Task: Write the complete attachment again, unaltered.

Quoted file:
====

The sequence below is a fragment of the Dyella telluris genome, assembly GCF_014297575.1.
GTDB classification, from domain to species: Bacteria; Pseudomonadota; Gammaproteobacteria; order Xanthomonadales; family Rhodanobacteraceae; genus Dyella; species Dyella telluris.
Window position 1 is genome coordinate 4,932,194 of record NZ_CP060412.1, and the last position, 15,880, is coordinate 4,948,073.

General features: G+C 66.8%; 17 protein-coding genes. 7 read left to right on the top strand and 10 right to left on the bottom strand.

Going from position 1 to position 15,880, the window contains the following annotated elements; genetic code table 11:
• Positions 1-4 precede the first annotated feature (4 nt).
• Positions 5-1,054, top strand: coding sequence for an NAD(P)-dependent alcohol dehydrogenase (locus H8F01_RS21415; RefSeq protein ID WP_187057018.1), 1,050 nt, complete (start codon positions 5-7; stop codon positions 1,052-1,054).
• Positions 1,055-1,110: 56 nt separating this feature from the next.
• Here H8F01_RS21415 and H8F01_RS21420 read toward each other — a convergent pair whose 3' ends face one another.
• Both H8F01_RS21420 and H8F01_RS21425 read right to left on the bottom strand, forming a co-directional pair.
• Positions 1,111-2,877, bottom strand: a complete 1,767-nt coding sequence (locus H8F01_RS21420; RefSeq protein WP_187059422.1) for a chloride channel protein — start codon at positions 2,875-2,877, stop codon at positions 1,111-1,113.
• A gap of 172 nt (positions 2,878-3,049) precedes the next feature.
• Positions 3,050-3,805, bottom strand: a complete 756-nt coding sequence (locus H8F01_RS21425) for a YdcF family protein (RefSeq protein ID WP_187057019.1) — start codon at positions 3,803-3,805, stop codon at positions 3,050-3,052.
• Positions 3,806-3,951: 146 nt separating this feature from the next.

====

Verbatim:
The sequence below is a fragment of the Dyella telluris genome, assembly GCF_014297575.1.
GTDB classification, from domain to species: Bacteria; Pseudomonadota; Gammaproteobacteria; order Xanthomonadales; family Rhodanobacteraceae; genus Dyella; species Dyella telluris.
Window position 1 is genome coordinate 4,932,194 of record NZ_CP060412.1, and the last position, 15,880, is coordinate 4,948,073.

General features: G+C 66.8%; 17 protein-coding genes. 7 read left to right on the top strand and 10 right to left on the bottom strand.

Going from position 1 to position 15,880, the window contains the following annotated elements; genetic code table 11:
• Positions 1-4 precede the first annotated feature (4 nt).
• Positions 5-1,054, top strand: coding sequence for an NAD(P)-dependent alcohol dehydrogenase (locus H8F01_RS21415; RefSeq protein ID WP_187057018.1), 1,050 nt, complete (start codon positions 5-7; stop codon positions 1,052-1,054).
• Positions 1,055-1,110: 56 nt separating this feature from the next.
• Here H8F01_RS21415 and H8F01_RS21420 read toward each other — a convergent pair whose 3' ends face one another.
• Both H8F01_RS21420 and H8F01_RS21425 read right to left on the bottom strand, forming a co-directional pair.
• Positions 1,111-2,877, bottom strand: a complete 1,767-nt coding sequence (locus H8F01_RS21420; RefSeq protein WP_187059422.1) for a chloride channel protein — start codon at positions 2,875-2,877, stop codon at positions 1,111-1,113.
• A gap of 172 nt (positions 2,878-3,049) precedes the next feature.
• Positions 3,050-3,805, bottom strand: a complete 756-nt coding sequence (locus H8F01_RS21425) for a YdcF family protein (RefSeq protein ID WP_187057019.1) — start codon at positions 3,803-3,805, stop codon at positions 3,050-3,052.
• Positions 3,806-3,951: 146 nt separating this feature from the next.